- The Washington Times - Saturday, May 11, 2013

So much for fancy flowers, champagne brunches and new electronic devices.

Ninety nine years ago, President Woodrow Wilson had a terse message for the American people when he designated the nation’s first official Mothers Day.

“Whereas, by Joint Resolution approved May 6, 1914, ‘designating the second Sunday in May as Mother’s Day, and for other purposes’, the President is authorized and requested to issue a proclamation calling upon the government officials to display the United States flag on all government buildings, and the people of the United States to display the flag at their homes or other suitable places on the second Sunday in may as a public expression of love and reverence for the mothers of this country.”

And that was that.

The proclamation was typed out on simple paper, signed by Wilson and Williams Jennings Bryan, Secretary of State at the time. There is an crimson time seal and a watermark; the document is now part of the U.S Archives.

There had been some previous private efforts to honor mama afoot, however. Julia Ward Howe had suggested a “Mother’s Day for Peace” in 1870.  And one Anna Jarvis staged a memorial for her own mother in Grafton, West Virginia in 1908 - then vigorously campaigned for the rest of the nation to do the same.

The nation’ and its retailers were only too happy to oblige. Jarvis eventually became disenchanted with the commercialization of the day - which has since become a billion-dollar industry.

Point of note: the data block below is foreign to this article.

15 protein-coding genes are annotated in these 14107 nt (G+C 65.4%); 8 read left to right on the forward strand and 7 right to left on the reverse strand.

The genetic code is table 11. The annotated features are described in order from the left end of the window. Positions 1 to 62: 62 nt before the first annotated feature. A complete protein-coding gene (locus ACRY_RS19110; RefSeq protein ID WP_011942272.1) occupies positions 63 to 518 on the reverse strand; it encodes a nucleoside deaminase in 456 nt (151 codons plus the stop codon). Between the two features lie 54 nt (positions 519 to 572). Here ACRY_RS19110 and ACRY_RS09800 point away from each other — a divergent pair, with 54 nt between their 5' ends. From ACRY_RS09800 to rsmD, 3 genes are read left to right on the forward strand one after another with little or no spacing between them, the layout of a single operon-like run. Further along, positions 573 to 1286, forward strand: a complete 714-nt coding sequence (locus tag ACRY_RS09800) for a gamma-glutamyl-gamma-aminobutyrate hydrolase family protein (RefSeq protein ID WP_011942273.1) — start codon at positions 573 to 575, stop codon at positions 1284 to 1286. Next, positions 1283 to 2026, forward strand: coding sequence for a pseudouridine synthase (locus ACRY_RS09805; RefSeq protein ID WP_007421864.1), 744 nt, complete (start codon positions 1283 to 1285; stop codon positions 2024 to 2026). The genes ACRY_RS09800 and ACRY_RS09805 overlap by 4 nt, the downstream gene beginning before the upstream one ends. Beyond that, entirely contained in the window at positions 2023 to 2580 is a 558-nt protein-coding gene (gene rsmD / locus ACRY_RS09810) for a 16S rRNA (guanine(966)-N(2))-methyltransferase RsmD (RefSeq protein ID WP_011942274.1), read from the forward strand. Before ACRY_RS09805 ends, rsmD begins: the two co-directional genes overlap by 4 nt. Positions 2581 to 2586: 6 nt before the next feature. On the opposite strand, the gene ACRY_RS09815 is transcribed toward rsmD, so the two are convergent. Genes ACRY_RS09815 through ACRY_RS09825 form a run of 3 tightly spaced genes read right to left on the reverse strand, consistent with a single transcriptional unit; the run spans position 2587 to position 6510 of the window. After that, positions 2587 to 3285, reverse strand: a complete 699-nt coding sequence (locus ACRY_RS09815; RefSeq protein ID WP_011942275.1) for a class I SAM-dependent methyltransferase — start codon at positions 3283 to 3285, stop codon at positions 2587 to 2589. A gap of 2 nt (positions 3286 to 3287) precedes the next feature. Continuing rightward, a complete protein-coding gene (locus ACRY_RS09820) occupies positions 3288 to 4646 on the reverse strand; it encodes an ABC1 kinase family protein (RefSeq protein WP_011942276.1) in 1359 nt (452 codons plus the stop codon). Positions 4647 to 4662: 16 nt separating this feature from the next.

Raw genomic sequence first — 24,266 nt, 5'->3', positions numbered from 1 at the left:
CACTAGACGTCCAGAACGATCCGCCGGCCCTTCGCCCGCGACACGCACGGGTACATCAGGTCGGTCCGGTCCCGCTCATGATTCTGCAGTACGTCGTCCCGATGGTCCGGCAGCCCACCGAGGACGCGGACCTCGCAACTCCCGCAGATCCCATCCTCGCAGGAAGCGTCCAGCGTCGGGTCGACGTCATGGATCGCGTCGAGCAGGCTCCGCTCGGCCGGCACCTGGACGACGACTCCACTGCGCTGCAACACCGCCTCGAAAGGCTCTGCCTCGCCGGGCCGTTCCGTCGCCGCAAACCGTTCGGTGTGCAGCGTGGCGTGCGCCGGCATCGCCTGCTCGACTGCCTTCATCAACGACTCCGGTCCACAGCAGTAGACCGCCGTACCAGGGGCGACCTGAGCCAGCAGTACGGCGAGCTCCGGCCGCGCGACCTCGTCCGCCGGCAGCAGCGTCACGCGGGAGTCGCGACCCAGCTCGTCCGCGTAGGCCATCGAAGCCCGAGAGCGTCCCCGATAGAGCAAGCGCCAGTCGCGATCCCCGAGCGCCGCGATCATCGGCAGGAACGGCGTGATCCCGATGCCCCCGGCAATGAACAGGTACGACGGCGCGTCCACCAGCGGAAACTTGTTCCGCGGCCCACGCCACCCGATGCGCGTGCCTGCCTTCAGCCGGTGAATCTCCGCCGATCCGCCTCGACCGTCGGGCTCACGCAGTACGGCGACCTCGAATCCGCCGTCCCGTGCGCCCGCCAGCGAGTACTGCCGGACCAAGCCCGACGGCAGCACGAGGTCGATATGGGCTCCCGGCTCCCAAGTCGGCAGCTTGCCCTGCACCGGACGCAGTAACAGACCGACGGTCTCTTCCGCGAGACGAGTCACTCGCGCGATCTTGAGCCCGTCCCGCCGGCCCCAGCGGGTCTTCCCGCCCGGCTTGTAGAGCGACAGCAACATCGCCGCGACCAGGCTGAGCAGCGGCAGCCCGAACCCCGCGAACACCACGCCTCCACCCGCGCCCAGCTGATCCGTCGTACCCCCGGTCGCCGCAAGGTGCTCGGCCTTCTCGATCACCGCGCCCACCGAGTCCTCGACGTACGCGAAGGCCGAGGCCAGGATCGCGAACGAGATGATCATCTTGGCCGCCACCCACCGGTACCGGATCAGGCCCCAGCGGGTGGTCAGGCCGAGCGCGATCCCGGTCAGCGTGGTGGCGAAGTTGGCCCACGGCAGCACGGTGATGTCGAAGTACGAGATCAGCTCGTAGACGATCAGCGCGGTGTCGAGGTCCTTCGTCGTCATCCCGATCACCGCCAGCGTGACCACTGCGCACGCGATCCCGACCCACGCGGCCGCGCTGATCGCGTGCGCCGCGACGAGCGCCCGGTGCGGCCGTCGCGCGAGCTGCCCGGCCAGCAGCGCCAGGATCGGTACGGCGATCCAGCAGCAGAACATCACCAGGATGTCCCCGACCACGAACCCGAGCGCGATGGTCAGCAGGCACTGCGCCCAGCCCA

Which is not a bad thing in these times.

According to the National Retail Federation, 86 percent of Americans will celebrate Mother’s Day on Sunday. They will collectively spend $20.7 billion. That includes more than $4.2 billion on jewelry, $3.5 billion on Mother’s Day brunch or dinner and $2.3 billion on personal electronics.

But if numbers are true indicators, Americans love their moms more this year than last: The average consumer will spend $169 on their mother this year, up 11 percent from 2012.

President Obama’s “Mother’s Day Proclamation” for 2013, has some political underpinnings meanwhile.

“Workplace inflexibility puts a strain on too many mothers juggling their jobs’ needs with those of their kids. Wage inequality still leaves too many families struggling to make ends meet.These problems affect all of us - and just as mothers pour themselves into giving their children the best chance in life, we need to make sure they get the fairness and opportunities they deserve,” Mr. Obama said.

“On Mother’s Day, we give thanks to proud, caring women from every walk of life.  Whether balancing the responsibilities of career and family or taking up the work of sustaining a home, a mother’s bond with her child is unwavering; her love, unconditional. Today, we celebrate those blessings, and were new them for the year to come.”

• Jennifer Harper can be reached at jharper@washingtontimes.com.

Copyright © 2022 The Washington Times, LLC. Click here for reprint permission.

Please read our comment policy before commenting.

Click to Read More and View Comments

Click to Hide